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Turning School Into A Second Family

The Hebrew Academy of Nassau County (HANC) Plainview elementary school held its third Family Shabbaton at the Glen Cove Mansion recently. Families checked in to the hotel on a Friday afternoon and were treated to a pre-Shabbat buffet and each family was given a beautiful Shabbat gift basket, prepared with love by second grade parent Tara Stier.  

“I tried very hard to make the welcome baskets present a very warm, personal and thoughtful feeling,” said Stier. “I wanted families to start off right from the lobby feeling very included and special.”

The theme of the Shabbaton was “The Gift of Shabbat,” which focused on what Shabbat brings to the family, and learning to appreciate the gifts. The program included family Torah learning, separate parent and student games, and a family treasure hunt around the hotel. Parents enjoyed meeting and interacting with other parents from the school, and children were able to play with their peers.

After lunch, “we hardly saw our kids at all because they were so busy having fun,” said Melissa Weinick, whose daughter Jordyn is in fifth grade and who attended all three Shabbatons. “This was the best Shabbaton yet. It was so nice to just be able to talk and connect with other HANC parents, and to chat with the teachers on a personal level. It was amazing that practically the entire Judaic Studies staff came with their families.”

Following Friday evening and Saturday morning services, families ate and sang zemirot (Shabbat songs) together in the dining room, and were treated to Divrei Torah (inspirational Torah speeches) given by some of the older elementary-school students.  On Friday night, families ate together - whereas at lunchtime on Saturday, parents ate with other parents, and children ate together by grade.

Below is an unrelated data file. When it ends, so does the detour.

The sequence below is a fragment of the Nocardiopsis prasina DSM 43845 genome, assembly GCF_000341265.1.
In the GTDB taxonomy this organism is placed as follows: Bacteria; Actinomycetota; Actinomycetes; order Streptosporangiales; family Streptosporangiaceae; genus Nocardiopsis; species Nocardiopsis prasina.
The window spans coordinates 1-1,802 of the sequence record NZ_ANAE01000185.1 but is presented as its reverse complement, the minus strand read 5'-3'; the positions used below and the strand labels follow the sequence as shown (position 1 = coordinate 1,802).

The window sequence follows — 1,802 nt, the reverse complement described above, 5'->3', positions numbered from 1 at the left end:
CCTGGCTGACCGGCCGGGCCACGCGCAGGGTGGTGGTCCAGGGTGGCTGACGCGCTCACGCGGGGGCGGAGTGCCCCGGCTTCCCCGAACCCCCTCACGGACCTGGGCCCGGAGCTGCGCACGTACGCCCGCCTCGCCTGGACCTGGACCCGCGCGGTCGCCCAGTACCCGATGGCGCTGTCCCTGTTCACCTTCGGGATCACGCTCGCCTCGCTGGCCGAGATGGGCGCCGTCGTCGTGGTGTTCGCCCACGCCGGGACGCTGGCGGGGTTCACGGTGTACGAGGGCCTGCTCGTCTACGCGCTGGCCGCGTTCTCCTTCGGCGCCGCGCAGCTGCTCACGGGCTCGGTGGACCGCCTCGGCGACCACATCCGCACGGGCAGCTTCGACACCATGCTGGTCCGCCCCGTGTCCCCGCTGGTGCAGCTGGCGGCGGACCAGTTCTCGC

There were even two tables of alumni who, despite having graduated from HANC Plainview, were happy to come to the Shabbaton with their younger siblings.  

“Once a part of HANC Plainview, always a part of HANC Plainview,” said Michal Kaufman who is currently a freshman at HANC High School in Uniondale, as she put her arm around her fourth grade teacher Mrs. Malka Halpern.

On Friday evening, after Shabbat-friendly parenting Mad-libs, many families and staff-members remained in the dining room to play interactive games like “Apples to Apples,” “Set,” and “Bananagrams.” Sarah Gross, mother of children in Kindergarten and fourth grade, and a first-time Shabbaton participant, played a very lively game of “Taboo” with principal Rabbi Kalman Fogel and his wife, Debbie, and several families that she had met before, but didn’t know well.  

“We see each other at school functions, but until now haven’t had the chance to say much more than a hello,” said Gross. “It was such a fun way to get to know each other.”

The Shabbaton culminated in a Melava Malka party after Shabbat, where Shabbaton participants were joined by other HANC Plainview families who did not spend Shabbat at the hotel. A performance by juggler and magician, Ned Gelfars was enjoyed by all. The evening ended with a buffet dinner and singing and dancing to the dynamic music of Israeli singer and song-writer Sandy Shmuely, who is a HANC Plainview staff member.  

“I hope to be able to come for the whole Shabbaton next year,” said second grade parent Suzy Bloom, who attended the Melava Malka.

“You can just tell that everyone had so much fun.”

News

Founded in 1995 by owner Bruce Grossman, the Cultural Arts Playhouse of Plainview is a year round, regional, off-off Broadway-style theater that has produced over 500 productions including educational and touring shows. It is also located in Roslyn Heights and Wantagh.

Named as one of Long Island’s Best Live Theaters, the theater serves more than 20,000 people each year with its professional adult productions, children’s theater performances, and theater education classes for ages 7-18. Artistic Director Tony Frangipane took time out of his busy schedule to talk theater.

There’s no question that Halloween is a holiday for the kids. But what about the kids that can’t enjoy it normally because they have severe allergies? That’s when “The Teal Pumpkin Project” steps in to help.

“The Teal Pumpkin Project is designed to promote safety, inclusion and respect of individuals managing food allergies – and to keep Halloween a fun, positive experience for all,” said Plainview resident Heather Alberti, whose five year old son, Nathan, has a life threatening allergy to peanuts and tree nuts.


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